Small shop, big business
It may be hidden away from the public gaze, but this eatery offers a fare that draws gastronomes from almost everywhere, says Vipasha Sinha
Hidden in Bahar Agan Street off Ellis Road, right behind Devi Theatre, Bombay Lassi may not have the perfect location. But this small shop, which does not have any seats to offer its customers, has attracted an enthusiastic following from gastronomes, and has done business for 42 years from the same place.
Workers at the shop cannot have an idle moment, because regulars queue up in front of it from the time it opens – 8.30 am – to the time it pulls down shutters, which is at 11.30 p.m. “Our samosas are our speciality. We also serve lassi, kachodi, sweets, basundi, jalebi, milk halwa, carrot halwa and gulab jamun,”says Dilip Yadav, who and his brother Balakrishna Yadav run the shop.
Their grandfather, Mohanlal Yadav came to Chennai from Mathura, decades ago looking for business opportunities. He set up the shop and brought his family to Madras.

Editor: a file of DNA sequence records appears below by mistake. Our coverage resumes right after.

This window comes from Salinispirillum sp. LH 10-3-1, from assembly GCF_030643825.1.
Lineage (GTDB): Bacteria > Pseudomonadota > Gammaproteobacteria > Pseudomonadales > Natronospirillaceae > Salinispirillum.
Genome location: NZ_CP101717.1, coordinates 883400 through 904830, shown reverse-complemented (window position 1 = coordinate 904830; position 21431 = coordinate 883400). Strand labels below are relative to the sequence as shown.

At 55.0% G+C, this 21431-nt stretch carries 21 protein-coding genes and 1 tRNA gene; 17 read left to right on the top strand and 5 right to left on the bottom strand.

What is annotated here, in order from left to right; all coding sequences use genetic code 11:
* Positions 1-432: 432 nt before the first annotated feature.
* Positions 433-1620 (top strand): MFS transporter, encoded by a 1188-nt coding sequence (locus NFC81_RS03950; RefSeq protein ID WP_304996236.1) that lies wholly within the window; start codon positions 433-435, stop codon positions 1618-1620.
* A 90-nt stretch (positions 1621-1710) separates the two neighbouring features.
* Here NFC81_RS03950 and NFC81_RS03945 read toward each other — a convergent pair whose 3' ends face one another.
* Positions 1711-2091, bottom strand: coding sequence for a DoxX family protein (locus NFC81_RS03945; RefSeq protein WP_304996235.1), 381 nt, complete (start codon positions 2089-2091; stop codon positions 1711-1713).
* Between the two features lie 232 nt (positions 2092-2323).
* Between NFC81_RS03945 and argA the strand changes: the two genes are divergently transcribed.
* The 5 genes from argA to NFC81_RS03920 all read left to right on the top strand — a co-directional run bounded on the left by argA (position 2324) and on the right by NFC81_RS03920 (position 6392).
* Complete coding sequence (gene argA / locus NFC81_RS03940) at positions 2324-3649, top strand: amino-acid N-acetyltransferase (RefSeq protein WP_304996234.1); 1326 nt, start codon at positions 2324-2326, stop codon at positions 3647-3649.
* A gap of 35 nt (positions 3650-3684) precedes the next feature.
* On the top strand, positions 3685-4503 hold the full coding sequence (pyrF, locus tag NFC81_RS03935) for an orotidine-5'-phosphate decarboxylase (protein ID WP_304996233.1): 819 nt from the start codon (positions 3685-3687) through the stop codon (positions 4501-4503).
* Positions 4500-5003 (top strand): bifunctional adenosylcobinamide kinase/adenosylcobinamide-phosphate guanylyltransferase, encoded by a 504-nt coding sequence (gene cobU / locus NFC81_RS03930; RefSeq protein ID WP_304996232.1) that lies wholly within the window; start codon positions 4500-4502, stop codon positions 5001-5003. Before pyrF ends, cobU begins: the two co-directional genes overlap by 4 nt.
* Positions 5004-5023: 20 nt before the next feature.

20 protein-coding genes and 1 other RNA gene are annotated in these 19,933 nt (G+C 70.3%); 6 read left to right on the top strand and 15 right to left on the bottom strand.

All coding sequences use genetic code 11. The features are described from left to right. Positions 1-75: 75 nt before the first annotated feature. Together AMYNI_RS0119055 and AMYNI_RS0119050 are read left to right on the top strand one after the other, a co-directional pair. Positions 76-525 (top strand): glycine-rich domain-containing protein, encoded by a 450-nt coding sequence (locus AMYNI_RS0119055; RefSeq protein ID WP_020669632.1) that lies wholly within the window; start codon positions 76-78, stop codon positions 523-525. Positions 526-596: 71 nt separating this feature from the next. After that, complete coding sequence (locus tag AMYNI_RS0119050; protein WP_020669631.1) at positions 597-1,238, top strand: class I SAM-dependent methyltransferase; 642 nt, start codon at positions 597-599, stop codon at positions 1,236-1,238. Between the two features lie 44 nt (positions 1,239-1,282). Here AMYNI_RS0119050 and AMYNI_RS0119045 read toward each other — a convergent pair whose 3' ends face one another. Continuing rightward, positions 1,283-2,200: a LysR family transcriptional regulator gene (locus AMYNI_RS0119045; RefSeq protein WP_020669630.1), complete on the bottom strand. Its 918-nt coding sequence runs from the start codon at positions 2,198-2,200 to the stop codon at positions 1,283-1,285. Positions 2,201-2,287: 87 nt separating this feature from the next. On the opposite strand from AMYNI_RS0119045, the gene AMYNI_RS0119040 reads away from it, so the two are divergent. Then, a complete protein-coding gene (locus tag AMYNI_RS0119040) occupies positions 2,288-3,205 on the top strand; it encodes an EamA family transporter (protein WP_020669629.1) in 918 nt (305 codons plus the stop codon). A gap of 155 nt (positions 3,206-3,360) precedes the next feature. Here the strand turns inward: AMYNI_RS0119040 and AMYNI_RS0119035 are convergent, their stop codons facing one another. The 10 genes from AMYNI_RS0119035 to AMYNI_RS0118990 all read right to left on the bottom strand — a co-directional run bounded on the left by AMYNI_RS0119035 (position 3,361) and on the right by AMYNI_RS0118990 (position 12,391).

“Eight members of the family handle the operations. We have cooks that make the most of our food items. However, my grandfather still personally prepares our speciality sweet items,” says Dilip.
Food items are served in leaf plates. The shop being too for any seating arrangement, customers have to stand and eat.
They, however, don’t seem to mind: Dilip says there are customers who come all the way from Tambaram. “We have customers whom we have been serving for years. Despite the constant price rise, we have tried to keep our rates moderate,” he says.
With many chaat outlets opening across the city, they say their authenticity makes them stand out. They plan to open more outlets across the city and expand the business.